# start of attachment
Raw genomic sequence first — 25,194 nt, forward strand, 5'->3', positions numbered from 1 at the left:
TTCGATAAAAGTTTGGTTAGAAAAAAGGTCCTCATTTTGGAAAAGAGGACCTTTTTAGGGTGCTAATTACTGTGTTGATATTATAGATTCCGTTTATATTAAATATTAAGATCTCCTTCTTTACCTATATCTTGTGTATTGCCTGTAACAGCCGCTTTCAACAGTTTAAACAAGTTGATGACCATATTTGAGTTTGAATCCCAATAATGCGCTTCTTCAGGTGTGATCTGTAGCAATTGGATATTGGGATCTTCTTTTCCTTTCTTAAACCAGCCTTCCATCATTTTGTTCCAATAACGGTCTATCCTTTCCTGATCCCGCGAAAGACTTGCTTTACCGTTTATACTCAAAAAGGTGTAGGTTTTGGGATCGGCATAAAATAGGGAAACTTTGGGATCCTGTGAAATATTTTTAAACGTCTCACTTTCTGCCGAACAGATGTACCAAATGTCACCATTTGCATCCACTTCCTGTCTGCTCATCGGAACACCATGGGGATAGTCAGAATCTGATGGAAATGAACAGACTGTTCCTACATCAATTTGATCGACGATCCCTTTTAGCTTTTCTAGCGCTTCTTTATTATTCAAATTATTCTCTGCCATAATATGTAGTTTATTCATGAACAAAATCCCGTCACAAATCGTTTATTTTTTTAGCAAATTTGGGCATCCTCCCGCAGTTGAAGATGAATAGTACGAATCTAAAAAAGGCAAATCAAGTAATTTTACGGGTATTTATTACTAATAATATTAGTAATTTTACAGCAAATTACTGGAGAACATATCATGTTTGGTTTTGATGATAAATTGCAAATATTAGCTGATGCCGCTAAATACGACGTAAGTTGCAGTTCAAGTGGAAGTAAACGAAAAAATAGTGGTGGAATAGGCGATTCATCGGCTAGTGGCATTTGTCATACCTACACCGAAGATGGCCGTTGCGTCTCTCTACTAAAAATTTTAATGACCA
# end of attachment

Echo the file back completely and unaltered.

Raw genomic sequence first — 25,194 nt, forward strand, 5'->3', positions numbered from 1 at the left:
TTCGATAAAAGTTTGGTTAGAAAAAAGGTCCTCATTTTGGAAAAGAGGACCTTTTTAGGGTGCTAATTACTGTGTTGATATTATAGATTCCGTTTATATTAAATATTAAGATCTCCTTCTTTACCTATATCTTGTGTATTGCCTGTAACAGCCGCTTTCAACAGTTTAAACAAGTTGATGACCATATTTGAGTTTGAATCCCAATAATGCGCTTCTTCAGGTGTGATCTGTAGCAATTGGATATTGGGATCTTCTTTTCCTTTCTTAAACCAGCCTTCCATCATTTTGTTCCAATAACGGTCTATCCTTTCCTGATCCCGCGAAAGACTTGCTTTACCGTTTATACTCAAAAAGGTGTAGGTTTTGGGATCGGCATAAAATAGGGAAACTTTGGGATCCTGTGAAATATTTTTAAACGTCTCACTTTCTGCCGAACAGATGTACCAAATGTCACCATTTGCATCCACTTCCTGTCTGCTCATCGGAACACCATGGGGATAGTCAGAATCTGATGGAAATGAACAGACTGTTCCTACATCAATTTGATCGACGATCCCTTTTAGCTTTTCTAGCGCTTCTTTATTATTCAAATTATTCTCTGCCATAATATGTAGTTTATTCATGAACAAAATCCCGTCACAAATCGTTTATTTTTTTAGCAAATTTGGGCATCCTCCCGCAGTTGAAGATGAATAGTACGAATCTAAAAAAGGCAAATCAAGTAATTTTACGGGTATTTATTACTAATAATATTAGTAATTTTACAGCAAATTACTGGAGAACATATCATGTTTGGTTTTGATGATAAATTGCAAATATTAGCTGATGCCGCTAAATACGACGTAAGTTGCAGTTCAAGTGGAAGTAAACGAAAAAATAGTGGTGGAATAGGCGATTCATCGGCTAGTGGCATTTGTCATACCTACACCGAAGATGGCCGTTGCGTCTCTCTACTAAAAATTTTAATGACCA